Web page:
Around the time that a suburb half a country away was exploding last Monday night, a Jacksonville Sheriff’s officer named J.C. Garcia tried to pull over a car driven by a man named Brian Dennison, whose 6-year-old daughter was in his car, after he cut through a parking lot trying to avoid a traffic light.
The police say that Dennison didn’t stop when Garcia pulled up behind him, and continued driving all the way to his apartment complex. According to Dennison’s family, the 31-year-old was in a rush to get home because his daughter was having an asthma attack. Dennison got out of his car; one family member told News4Jax that he stuck his hands out of the car window and said, “Don’t shoot, please don’t shoot. I got my daughter in the car.”
Garcia claimed he saw a gun. He pulled his service weapon and fired a shot.
Dennison — who, fortunately, was not harmed — did not have a weapon. He was, however, arrested on misdemeanor charges. The family is demanding answers.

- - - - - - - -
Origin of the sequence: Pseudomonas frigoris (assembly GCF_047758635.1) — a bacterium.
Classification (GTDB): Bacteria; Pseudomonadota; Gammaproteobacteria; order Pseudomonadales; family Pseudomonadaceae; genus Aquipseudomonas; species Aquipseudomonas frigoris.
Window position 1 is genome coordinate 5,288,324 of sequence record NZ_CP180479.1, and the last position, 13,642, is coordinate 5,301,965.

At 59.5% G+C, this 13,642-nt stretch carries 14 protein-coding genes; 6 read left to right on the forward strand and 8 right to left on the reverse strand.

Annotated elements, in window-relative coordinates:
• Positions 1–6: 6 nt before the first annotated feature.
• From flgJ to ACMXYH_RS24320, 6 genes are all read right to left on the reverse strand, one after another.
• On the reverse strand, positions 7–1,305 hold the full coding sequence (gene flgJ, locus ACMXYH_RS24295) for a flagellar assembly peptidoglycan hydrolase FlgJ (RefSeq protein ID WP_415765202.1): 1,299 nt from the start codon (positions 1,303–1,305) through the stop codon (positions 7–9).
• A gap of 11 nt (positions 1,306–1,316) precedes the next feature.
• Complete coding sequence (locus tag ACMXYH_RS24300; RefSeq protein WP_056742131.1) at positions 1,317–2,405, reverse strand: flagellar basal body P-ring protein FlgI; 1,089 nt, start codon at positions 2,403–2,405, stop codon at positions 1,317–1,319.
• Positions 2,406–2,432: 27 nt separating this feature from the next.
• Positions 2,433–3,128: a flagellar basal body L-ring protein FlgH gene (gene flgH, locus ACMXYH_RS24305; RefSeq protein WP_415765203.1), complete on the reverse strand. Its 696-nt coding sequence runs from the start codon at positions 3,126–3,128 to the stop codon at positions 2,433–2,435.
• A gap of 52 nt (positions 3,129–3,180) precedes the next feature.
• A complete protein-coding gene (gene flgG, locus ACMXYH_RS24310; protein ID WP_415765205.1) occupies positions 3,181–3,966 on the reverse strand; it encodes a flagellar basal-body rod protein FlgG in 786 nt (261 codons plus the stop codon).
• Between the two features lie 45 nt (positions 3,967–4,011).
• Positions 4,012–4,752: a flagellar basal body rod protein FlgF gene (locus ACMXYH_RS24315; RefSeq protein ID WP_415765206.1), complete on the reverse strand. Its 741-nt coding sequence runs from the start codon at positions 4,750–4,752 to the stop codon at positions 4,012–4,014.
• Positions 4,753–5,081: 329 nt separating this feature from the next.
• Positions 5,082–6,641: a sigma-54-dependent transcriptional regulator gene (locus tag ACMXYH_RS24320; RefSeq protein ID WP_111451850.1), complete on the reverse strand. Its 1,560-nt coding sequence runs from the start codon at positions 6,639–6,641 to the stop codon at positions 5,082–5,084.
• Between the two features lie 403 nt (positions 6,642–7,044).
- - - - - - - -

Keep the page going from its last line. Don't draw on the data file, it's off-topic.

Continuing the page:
If history is any indicator, they won’t get them.
Between 1999 and 2013, Florida cops in 110 different law enforcement agencies were involved in 574 homicides that were deemed justified, according to an investigation by NBC 6 South Florida. Of those, 42 cases involved the JSO, the second-highest total of any police agency in the state, behind only the Miami-Dade Police Department. That number is spiking, too — up from just 14 incidents in ’99 to 67 in 2012 and 58 last year — along with a pronounced, concomitant spike in civilian justified homicides that began around 2006 (thank you, Stand Your Ground), even as violent crime rates here and nationwide have plummeted since 1993.
If you’ve reported on cops for any amount of time, as I have, you know how rare it is for police agencies to decide that one of their own did anything wrong, ever, no matter the evidence — like Sasquatch-spotting rare. A few … More